Clarification for I. hirsuta Baker (non Linn., 1753)

1 view
Skip to first unread message

J.M. Garg

Sep 5, 2009, 11:38:40 PM9/5/09
to indiantreepix, Gurcharan Singh-sify
Hi, Singh ji,
Quoting you as below:
"Consider these names in our databases
Indigofera astragalina                        Syn: I. hirsuta   
The Plant names without author names are sometimes used in general purpose books and text books, not in taxonomic treatments or databases. Whenever these are used without author names, it is understood that there is only one species by that name, or the validly published one. If we apply this logic our names would be wriiten as under:

Indigofera astragalina DC., 1825          Syn: I. hirsuta Linn., 1753
In all these cases the synonym is of earlier date, and should be used as correct name and not as synonym. We are using them as synonyms because they were named as accepted names in Hooker's Flora of British India, and other Indian Floras, but the indian material was  subsequently found to be different species. The citations would be meaningful if properly cited as under:
Indigofera astragalina DC., 1825          Syn: I. hirsuta Baker (non Linn.,  1753)
Why do we write Syn: I. hirsuta Baker (non Linn.,1753)? Will you clarify how does Baker (non Linn.,1753) come up & what does it signify?  
With regards,
J.M.Garg (
'Creating awareness of Indian Flora & Fauna'
Image Resource of thousands of my images of Birds, Butterflies, Flora etc. (arranged alphabetically & place-wise):
For learning about Indian Flora, visit/ join Google e-group- Indiantreepix:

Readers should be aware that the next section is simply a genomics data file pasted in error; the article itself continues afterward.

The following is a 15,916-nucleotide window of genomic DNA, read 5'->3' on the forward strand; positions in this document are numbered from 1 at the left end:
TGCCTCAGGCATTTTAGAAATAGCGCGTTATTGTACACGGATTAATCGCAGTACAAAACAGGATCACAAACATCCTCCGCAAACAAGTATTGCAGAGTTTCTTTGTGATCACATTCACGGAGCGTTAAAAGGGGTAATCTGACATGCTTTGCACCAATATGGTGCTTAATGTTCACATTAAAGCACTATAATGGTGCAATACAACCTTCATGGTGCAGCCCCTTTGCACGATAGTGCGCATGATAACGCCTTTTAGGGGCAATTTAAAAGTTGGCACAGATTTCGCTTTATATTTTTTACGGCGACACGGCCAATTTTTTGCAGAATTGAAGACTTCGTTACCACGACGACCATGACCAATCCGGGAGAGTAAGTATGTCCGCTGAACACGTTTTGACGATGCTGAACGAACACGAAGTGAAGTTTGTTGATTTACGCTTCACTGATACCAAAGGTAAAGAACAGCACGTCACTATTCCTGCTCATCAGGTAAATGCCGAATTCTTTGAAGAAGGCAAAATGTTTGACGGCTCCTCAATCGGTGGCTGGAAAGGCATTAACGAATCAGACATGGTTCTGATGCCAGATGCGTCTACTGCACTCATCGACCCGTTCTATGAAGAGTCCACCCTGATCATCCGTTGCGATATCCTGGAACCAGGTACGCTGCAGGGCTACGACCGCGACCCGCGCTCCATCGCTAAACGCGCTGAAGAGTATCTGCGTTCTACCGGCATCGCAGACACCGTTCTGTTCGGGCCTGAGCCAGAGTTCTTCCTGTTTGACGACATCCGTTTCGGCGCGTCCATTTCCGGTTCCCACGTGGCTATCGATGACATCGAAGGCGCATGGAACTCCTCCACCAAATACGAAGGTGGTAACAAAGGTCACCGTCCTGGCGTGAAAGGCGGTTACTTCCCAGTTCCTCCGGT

J.M. Garg

Sep 6, 2009, 12:40:22 AM9/6/09
to indiantreepix, Gurcharan Singh-sify
Reply from Singh ji:
"Well Garg ji
Indigofera hirsuta Linn. was originally described by Linnaeus. Baker was the author of the treatment of Indigofera in J. D. Hooker's Flora of British India, and he identified some specimens of Indigofera as I. hirsuta Linn.. It later turned out that  these specimens which we know as I. hirsuta Linn. actually belong to I. astragalina. We can't say Linnaeus was wrong, his species is distinct and still valid, but we can definitely say that species which was identified by Baker as I. hirsuta is really I. astragalina. In this way we can relate to all Indian floras who have described this plant as I. hirsuta following Baker, since I. hirsuta Linn. does not grow in India.
Dr. Gurcharan Singh
Associate Professor
SGTB Khalsa College
University of Delhi, Delhi
Thanks, Singh ji. It is certainly good learning in a more practical way.
2009/9/6 J.M. Garg <>
Reply all
Reply to author
0 new messages